As stated in the ISBP, the use of generally accepted abbreviations does not make a document discrepant. A couple of the examples offered are “LTD” instead of “Limited” or “Co” instead of “Company”. If the letter of credit uses the abbreviation and the documentation uses the complete word, no discrepancy should be called.
Further, if the letter of credit used the complete word but the documentation uses the abbreviation, again, no discrepancy should be called. I know that a number of banks require word-for-word and letter-for-letter agreement when comparing documentation against the letter of credit. A bit of leniency is now allowed, but be careful that this doesn’t lead to a totally relaxed attitude when preparing the documents.
The ISBP points out that slash marks (“/”) may have different meanings in different parts of the world and should be avoided. Instead use the word or words that are intended.
Certifications and Declarations
Let’s say that a certification or declaration is contained in another document as allowed by the letter of credit, and the document is signed and dated. If the party that is making the certification or declaration is the same party that issued the document, no further signature or dating is required.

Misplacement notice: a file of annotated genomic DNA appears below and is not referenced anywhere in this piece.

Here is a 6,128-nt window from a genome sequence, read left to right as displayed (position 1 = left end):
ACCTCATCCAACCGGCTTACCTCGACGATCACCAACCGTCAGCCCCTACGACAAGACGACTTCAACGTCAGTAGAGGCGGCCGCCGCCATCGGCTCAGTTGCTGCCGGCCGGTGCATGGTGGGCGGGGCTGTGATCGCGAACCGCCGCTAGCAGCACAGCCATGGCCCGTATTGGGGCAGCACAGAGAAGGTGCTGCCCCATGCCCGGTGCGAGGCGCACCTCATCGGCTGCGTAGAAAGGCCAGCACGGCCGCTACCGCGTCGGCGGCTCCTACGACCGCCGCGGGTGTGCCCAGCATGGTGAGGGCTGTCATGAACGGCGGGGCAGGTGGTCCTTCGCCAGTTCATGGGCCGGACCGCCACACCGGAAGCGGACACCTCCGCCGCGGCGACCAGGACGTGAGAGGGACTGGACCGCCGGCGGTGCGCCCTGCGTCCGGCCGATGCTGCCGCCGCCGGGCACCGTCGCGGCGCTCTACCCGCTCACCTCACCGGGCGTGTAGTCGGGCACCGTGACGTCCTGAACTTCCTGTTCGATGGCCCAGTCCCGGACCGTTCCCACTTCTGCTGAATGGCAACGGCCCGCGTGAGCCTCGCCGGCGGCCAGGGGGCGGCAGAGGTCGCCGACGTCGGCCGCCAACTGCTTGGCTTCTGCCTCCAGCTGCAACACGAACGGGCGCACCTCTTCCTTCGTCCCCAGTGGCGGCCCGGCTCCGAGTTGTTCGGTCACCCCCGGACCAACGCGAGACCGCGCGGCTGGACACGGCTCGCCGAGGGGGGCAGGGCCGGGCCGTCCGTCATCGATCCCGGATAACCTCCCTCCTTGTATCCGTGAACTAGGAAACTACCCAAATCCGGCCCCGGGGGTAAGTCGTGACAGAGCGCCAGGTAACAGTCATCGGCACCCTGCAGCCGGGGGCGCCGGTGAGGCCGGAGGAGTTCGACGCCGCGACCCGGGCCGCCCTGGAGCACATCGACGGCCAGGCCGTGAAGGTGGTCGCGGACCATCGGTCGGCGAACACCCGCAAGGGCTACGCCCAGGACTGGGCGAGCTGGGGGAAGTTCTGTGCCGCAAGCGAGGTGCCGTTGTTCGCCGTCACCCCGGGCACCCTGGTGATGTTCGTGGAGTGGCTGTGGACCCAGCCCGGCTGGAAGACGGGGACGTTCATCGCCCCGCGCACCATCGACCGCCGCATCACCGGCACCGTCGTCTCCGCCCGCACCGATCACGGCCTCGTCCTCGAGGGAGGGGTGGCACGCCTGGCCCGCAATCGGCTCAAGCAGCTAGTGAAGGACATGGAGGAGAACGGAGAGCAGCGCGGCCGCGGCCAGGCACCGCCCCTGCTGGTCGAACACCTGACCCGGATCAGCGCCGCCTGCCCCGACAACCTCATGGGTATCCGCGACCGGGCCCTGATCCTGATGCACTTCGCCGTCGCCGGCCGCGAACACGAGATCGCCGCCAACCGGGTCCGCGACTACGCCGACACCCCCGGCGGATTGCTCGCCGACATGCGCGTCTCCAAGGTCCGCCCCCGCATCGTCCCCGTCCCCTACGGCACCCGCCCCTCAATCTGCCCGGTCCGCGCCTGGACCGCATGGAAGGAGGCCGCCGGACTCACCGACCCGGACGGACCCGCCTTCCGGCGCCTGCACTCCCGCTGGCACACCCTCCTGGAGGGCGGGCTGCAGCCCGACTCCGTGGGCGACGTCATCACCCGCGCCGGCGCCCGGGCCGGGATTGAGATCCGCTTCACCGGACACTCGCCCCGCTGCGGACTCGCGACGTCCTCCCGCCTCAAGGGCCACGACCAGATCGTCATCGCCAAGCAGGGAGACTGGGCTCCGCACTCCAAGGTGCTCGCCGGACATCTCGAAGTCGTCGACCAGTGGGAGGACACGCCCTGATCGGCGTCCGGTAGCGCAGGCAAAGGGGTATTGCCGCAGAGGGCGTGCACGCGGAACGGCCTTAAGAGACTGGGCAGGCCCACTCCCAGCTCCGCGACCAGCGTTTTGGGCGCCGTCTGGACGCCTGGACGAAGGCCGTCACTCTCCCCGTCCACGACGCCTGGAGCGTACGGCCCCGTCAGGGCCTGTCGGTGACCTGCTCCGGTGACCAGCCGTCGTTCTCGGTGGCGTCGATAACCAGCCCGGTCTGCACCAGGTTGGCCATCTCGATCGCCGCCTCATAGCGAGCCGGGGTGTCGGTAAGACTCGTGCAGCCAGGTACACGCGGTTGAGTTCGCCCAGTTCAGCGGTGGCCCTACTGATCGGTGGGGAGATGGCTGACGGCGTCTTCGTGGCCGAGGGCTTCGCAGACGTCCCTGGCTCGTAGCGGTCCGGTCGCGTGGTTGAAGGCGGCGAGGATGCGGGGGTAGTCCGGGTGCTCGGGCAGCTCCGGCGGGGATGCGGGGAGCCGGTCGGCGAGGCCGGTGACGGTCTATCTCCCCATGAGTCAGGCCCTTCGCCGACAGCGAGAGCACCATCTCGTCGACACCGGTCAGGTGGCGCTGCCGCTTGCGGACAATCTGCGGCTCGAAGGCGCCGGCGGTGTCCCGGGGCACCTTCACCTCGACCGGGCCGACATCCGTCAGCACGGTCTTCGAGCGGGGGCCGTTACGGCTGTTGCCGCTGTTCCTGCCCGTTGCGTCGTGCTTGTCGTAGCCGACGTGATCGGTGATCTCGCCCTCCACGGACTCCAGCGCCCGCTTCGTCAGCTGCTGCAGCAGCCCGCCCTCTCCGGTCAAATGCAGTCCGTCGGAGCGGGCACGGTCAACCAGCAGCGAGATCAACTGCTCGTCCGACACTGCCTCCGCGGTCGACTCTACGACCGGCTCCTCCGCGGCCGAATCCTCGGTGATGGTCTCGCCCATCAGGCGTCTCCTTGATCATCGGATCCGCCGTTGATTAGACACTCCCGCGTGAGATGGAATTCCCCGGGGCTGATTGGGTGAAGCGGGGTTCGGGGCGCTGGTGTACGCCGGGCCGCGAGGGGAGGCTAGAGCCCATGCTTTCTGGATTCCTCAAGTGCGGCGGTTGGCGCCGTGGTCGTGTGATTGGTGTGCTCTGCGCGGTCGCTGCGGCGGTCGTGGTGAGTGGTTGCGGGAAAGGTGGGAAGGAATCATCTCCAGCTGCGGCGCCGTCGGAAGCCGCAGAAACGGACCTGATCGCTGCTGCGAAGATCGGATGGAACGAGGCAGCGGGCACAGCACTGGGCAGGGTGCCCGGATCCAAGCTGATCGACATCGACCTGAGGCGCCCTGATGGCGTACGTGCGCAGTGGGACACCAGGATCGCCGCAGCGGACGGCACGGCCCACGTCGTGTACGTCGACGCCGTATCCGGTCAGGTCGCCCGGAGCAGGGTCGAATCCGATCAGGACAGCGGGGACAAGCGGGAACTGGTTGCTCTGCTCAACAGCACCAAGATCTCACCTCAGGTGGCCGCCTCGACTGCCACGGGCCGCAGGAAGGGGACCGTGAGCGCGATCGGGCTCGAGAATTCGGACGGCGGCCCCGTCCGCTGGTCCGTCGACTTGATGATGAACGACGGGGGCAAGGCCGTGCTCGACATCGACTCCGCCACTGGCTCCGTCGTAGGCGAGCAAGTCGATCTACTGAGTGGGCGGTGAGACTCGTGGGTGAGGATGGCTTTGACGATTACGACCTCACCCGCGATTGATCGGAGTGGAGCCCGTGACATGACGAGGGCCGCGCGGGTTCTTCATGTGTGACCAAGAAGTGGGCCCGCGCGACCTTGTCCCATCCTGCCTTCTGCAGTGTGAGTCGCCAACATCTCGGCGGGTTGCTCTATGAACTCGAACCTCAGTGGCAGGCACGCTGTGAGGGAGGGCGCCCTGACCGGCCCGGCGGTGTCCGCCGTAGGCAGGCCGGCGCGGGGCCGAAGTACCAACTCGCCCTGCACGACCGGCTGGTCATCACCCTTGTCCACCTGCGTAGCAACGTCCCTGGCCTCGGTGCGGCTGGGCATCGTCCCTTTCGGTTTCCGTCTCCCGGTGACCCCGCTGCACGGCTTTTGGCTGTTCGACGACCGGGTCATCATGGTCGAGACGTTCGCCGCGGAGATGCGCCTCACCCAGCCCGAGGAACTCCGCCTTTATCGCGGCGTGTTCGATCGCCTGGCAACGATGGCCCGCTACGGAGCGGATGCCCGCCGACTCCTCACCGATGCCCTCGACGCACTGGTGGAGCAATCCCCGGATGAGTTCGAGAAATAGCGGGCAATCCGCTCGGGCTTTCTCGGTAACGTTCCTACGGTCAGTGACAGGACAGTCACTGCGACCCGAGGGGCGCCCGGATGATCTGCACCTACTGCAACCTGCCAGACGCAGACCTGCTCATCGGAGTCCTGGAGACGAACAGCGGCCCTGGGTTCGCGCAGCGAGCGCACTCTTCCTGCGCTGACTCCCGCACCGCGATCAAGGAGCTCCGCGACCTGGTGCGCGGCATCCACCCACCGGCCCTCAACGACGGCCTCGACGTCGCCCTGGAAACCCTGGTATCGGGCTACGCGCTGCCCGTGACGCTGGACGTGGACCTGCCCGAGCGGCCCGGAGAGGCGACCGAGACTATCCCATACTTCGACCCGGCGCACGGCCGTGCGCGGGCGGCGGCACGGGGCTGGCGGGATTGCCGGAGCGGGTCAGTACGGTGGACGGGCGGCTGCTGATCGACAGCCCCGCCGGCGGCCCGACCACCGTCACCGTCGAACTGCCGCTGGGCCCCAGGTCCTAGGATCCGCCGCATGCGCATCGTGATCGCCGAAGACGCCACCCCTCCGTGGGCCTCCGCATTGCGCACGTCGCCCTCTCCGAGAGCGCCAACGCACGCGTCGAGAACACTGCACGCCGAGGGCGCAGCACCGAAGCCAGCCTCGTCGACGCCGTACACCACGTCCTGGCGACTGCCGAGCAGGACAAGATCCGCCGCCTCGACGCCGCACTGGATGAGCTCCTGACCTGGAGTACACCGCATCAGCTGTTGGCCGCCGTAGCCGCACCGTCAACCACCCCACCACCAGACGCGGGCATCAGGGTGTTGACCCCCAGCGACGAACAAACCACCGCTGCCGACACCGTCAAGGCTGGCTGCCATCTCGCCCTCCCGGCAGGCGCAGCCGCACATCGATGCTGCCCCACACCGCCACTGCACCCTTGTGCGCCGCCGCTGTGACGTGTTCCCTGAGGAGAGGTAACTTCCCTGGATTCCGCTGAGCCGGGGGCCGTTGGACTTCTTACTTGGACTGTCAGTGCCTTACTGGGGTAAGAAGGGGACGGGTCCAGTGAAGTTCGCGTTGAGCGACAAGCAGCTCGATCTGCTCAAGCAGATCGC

Corrections and Alterations
In my thirty years of banking, I saw numerous documents that had been altered or corrected. Some of them were nicely done, others not so nicely done. With the introduction of the ISBP, certain standards have been implemented.
First, if a document that is issued by someone other than the beneficiary is corrected or altered, either the issuer of the document or a party designated by the issuer must authenticate the correction or alteration.